At this point Neal and I were a couple of brown bears and thought it’d be fun to get into some trouble. First, on the way to the bathroom I noticed a random door. Neal and I decided to check out what was behind the door, and we then found ourselves in the basement of Del Rose. We laughed a lot and left. We then found another random door and decided to further explore. This door led to the attic, which was basically just packed with dusty tables and chairs. Super-pleased with ourselves we decided to call it a night. It was raining that night so I, like a normal human, had a umbrella while Neal, like a normal mutant, did not. He got jealous and threw my umbrella into the bushes. What a dick, though he did give it back the next day.

******

Back in the fictitious Del Rose, our party enters the bar and finds it sparsely populated. The ladies, Cutie, Pumpkin, and Assy, decided to go to the bathroom. While they’re in there, James reveals that he’s actually James’ evil twin brother Lames McSquealy, and that James has been kidnapped. Lames runs off into the basement, thus setting the stage for the nights challenge.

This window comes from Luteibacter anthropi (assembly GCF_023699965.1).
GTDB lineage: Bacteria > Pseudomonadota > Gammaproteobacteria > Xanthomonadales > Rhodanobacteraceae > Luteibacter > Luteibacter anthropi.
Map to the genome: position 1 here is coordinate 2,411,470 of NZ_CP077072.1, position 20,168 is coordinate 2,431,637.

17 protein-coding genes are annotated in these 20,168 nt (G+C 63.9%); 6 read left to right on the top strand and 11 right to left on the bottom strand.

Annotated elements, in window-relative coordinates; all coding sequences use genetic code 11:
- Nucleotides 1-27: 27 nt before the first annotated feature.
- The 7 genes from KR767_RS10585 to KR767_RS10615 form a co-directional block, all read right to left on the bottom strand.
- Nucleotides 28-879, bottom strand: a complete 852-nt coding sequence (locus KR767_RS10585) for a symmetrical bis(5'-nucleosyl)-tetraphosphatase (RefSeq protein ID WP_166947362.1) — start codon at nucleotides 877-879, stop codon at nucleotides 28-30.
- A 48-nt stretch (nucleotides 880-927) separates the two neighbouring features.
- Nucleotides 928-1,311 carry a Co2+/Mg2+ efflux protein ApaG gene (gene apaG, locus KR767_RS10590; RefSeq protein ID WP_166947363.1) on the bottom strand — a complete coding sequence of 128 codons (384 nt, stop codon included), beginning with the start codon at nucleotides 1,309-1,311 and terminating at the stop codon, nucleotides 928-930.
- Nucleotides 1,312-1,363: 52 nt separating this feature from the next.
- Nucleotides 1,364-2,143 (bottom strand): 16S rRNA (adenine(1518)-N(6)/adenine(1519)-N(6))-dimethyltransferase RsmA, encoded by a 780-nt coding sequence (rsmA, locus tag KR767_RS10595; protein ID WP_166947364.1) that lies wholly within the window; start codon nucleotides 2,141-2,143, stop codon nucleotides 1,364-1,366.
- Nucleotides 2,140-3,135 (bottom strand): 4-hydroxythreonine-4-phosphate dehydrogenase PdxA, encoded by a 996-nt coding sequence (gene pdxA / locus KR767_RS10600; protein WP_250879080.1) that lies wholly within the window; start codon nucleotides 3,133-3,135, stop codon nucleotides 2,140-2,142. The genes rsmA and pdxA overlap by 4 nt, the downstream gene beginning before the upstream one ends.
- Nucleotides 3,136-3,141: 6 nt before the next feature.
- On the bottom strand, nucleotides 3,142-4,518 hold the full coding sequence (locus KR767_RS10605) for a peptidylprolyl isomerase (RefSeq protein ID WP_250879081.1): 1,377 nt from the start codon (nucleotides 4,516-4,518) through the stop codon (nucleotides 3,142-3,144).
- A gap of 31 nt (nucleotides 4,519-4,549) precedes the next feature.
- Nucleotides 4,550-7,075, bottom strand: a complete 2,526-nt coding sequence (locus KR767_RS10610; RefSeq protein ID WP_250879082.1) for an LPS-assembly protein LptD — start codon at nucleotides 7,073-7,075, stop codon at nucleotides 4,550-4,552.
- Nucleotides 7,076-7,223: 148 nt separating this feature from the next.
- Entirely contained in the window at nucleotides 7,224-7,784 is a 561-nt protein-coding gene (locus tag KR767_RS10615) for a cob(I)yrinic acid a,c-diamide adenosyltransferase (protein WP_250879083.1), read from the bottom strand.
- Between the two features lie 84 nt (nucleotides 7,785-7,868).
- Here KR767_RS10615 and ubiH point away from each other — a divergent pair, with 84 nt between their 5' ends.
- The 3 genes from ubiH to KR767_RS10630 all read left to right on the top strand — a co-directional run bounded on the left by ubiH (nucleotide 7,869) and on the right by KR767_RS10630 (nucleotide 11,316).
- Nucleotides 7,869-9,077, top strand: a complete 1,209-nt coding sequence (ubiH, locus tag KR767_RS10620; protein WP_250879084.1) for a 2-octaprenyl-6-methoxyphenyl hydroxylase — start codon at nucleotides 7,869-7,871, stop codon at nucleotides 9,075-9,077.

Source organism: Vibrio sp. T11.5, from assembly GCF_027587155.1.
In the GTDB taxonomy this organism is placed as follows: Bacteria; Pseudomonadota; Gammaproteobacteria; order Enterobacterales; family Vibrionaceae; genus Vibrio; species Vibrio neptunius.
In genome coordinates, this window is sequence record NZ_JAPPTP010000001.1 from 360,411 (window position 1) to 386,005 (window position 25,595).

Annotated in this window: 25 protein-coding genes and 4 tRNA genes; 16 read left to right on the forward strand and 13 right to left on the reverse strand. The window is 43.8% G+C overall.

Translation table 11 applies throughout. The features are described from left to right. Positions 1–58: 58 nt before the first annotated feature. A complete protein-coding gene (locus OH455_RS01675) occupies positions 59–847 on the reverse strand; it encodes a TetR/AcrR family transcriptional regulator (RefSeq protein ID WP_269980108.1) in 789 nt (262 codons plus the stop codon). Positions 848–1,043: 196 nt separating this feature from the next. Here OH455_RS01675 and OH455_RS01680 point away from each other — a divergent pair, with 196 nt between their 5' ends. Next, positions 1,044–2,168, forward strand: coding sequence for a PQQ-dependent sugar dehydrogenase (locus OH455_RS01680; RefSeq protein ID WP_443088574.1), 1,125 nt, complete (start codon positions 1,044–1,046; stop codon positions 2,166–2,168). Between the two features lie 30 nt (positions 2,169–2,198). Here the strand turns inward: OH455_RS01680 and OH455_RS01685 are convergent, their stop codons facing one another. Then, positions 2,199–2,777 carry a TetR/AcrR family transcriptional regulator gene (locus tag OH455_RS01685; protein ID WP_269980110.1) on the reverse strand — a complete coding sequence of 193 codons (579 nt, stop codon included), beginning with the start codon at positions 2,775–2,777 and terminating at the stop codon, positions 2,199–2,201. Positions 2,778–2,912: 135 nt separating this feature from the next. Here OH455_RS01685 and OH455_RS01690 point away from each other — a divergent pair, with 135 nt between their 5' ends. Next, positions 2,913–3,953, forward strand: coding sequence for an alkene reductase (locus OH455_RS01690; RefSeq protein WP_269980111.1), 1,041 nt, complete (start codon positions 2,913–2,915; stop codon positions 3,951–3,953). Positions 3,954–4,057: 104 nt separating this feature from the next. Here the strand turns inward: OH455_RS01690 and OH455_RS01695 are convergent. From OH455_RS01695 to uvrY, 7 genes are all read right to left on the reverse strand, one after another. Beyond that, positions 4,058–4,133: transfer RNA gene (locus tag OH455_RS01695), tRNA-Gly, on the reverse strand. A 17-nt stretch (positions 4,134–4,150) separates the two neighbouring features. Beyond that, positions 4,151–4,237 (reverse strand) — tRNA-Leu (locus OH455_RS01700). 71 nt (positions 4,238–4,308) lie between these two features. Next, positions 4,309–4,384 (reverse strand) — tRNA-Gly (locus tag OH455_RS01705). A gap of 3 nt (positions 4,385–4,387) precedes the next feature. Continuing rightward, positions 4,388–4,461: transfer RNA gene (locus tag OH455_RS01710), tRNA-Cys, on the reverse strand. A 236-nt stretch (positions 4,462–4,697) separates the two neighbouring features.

For the actual dungeon, I just used a template that was in the back of the PHB. The template consisted of a basic map with about 10 rooms and a set of rules for rolling for random monsters and treasure. The first set of challenges to face the party was a group of dire rats, leading to a troll, who was holding a unicorn captive. The party successfully rescued the unicorn, who they named UniMcCorn, and who stayed with the party for the duration of the dungeon. They found a locked door that separated the first half of the dungeon from the second and set out to find the key. After a few epic (not so much) battles, the party ran into none other than Lames McSquealy. Cutie used her barbarian power called “rage,” which gives her extra strength. She landed a deft blow on McSquealy, but knowing he was beaten, Lames fled to fight another day. The party camped out for the night to recover, and we ended our first night of dungeoneering.